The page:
Wanaka Gym court case[edit]

In 2000, the Queenstown Lakes District Council told the four tenants living in a house owned by Graham to leave the property. Later the Ombudsman of New Zealand ruled them to be in the wrong and Graham applied for compensation, by then a very significant amount of money as they had been unable to use the house normally for three years. The Council attempted to avoid paying compensation by closing the house down and taking Graham to court in 2003. Graham won the right in court to continue to use the house. The Council continued to try to avoid paying compensation for their mistakes in 2000 by closing the house again in 2005, but once again Graham was able to go on using the house. In 2008, the Council made new charges, this time arguing that the house did not comply with hotel fire standards, despite never having been used as a hotel and only having been used as a single household unit.[37]

In December 2010, Graham and a company owned by her were fined a combined NZ$64,000 and ordered to pay NZ$9,000 in costs after being convicted of a total of 14 charges relating to the use of a building in Wanaka to house foreign tourists after the building had been declared "dangerous" in June 2008.[note 1][39] In relation to six of the charges there was an issue whether fire safety requirements which formed part of the 2005 building consent were properly imposed. The applicant’s position is that the property (which, as we understand it, can accommodate up to 20 people) should have been treated as a single household unit for the purposes of fire safety requirements. The applicants’ position is that the building consent application which was processed in 2005 incorporated fire requirements which were more onerous than were actually required.[37] During the trial, Graham unsuccessfully sought to have her name and occupation details suppressed, claiming it would jeopardise her activities in Japan.[39][37] Following her conviction, an application by Graham to be discharged without having a conviction recorded was also unsuccessful.[37] Graham appealed the conviction and sentence to the High Court, which dismissed her appeals in February 2012,[38] and a subsequent application for special leave to appeal to the Court of Appeal was denied in August 2013.[40] A final appeal by both Graham and her company was refused by the Supreme Court of New Zealand in December 2014.[41] An interim application to have payment of the fines stayed pending the outcome of the appeal was refused in September 2014, meaning that Graham would be arrested if she returned to New Zealand whilst the fines remained outstanding.[42]

In November 2012, Graham filed a complaint with the New Zealand Press Council against the Otago Daily Times newspaper, which reported on the case, "citing principles of accuracy, fairness and balance; of comment and fact; and of correction". In March 2013, the Press Council found no breach and dismissed the complaint.[43]

Media coverage[edit]

Graham, as Sayuki, was featured on The Oprah Winfrey Show in February 2010,[44] in the fashion magazine Marie Claire in November 2009,[45] in the lifestyle section of Metro in July 2013,[46] and on CNN's website in February 2015.[47]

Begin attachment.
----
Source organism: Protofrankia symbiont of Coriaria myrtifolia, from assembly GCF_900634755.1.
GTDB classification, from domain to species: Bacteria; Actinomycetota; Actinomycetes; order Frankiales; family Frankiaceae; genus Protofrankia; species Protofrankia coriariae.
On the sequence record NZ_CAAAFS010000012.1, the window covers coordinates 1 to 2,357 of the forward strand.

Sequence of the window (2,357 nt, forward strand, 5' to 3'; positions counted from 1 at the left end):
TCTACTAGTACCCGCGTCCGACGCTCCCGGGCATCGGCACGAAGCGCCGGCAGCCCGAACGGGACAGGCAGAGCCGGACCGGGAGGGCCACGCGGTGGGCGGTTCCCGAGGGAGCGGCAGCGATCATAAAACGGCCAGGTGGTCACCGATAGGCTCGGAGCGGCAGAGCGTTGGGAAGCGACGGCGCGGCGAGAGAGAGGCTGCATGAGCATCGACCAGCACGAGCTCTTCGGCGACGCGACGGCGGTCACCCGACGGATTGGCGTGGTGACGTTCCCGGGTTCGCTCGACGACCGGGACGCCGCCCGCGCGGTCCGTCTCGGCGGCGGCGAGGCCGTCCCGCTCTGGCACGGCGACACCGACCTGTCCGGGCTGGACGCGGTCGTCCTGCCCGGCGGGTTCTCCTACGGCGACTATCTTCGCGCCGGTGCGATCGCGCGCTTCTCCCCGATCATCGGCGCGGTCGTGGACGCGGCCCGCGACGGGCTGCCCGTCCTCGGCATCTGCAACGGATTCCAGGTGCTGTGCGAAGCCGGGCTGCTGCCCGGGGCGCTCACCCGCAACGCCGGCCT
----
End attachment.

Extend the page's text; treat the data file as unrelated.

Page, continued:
Radio[edit]

Sayuki was featured on Australian Broadcasting Corporation's Radio National in February 2015.[48]

Bibliography[edit]

  • Inside the Japanese Company by Fiona Graham, Curzon Press, 2003, ISBN 0-415-30670-1
  • A Japanese Company In Crisis: Ideology, Strategy, And Narrative (Contemporary Japan) by Fiona Graham, Routledge, 2005, ISBN 0-415-34685-1
  • Playing at Politics: An Ethnography of the Oxford Union by Fiona Graham, Dunedin Academic Press, Edinburgh, 2005, ISBN 978-1-903765-52-4

Notes[edit]

  1. ^ Graham was convicted of 5 charges and fined $20,000; her company The Wanaka Gym Limited was convicted of 9 charges and fined $40,000.[38]

References[edit]

  1. ^ a b Ng, Adelaine (1 August 2011). "A glimpse into the secret world of geisha". Retrieved 13 May 2013. 
  2. ^ "The Sayuki Geisha Banquet service Starts!!". Niseko Japan. Japan: Niseko Promotion Board Co., Ltd. 7 January 2013. Archived from the original on 30 June 2013. Retrieved 13 May 2013. 
  3. ^ "Fiona Caroline Graham". Library of Congress. 2015. Archived from the original on 2 April 2015. Retrieved 2015-03-16. ... studied at Keio Univ., worked in the Japanese life insurance industry; later, Master's degree, management studies and Doctorate in social anthropology, U. of Oxford; her exper. and production of a film documentary for NHK form the basis for the fieldwork in the book ... data sh. 
  4. ^ a b Ryall, Julian (9 January 2008). "Westerner inducted into mysteries of geisha". The Telegraph. Japan: Telegraph Media Group Limited. Retrieved 6 June 2011. 
  5. ^ Grunebaum, Dan (June 2016). "Sayuki Being a gaijin geisha isn't easy but it can be fun". Metropolis Magazine. 
  6. ^ http://www.jukushin.com/archives/7509 www.jukushin.com/archives/7509
  7. ^ Ryall, Julian; Norrie, Justin (2008-01-08). "Australian academic is a geisha down to a tea". The Sydney Morning Herald. 
  8. ^ "2012-2013 Keio University: International Center Courses" (PDF). Retrieved 29 October 2015. 
  9. ^ "Course List (Spring Semester)" (PDF). April 2014. Archived from the original (PDF) on 7 June 2014. Retrieved 29 October 2015. 
  10. ^ a b Martin, Alex (3 June 2011). "Geisha cuts into kimono market". The Japan Times Online. Japan: The Japan Times Ltd. Retrieved 8 June 2014. 
  11. ^ a b "Melbourne woman becomes a geisha". 9 News. Ninemsn Pty Ltd. 8 January 2008. Archived from the original on 5 October 2012. Retrieved 7 July 2011.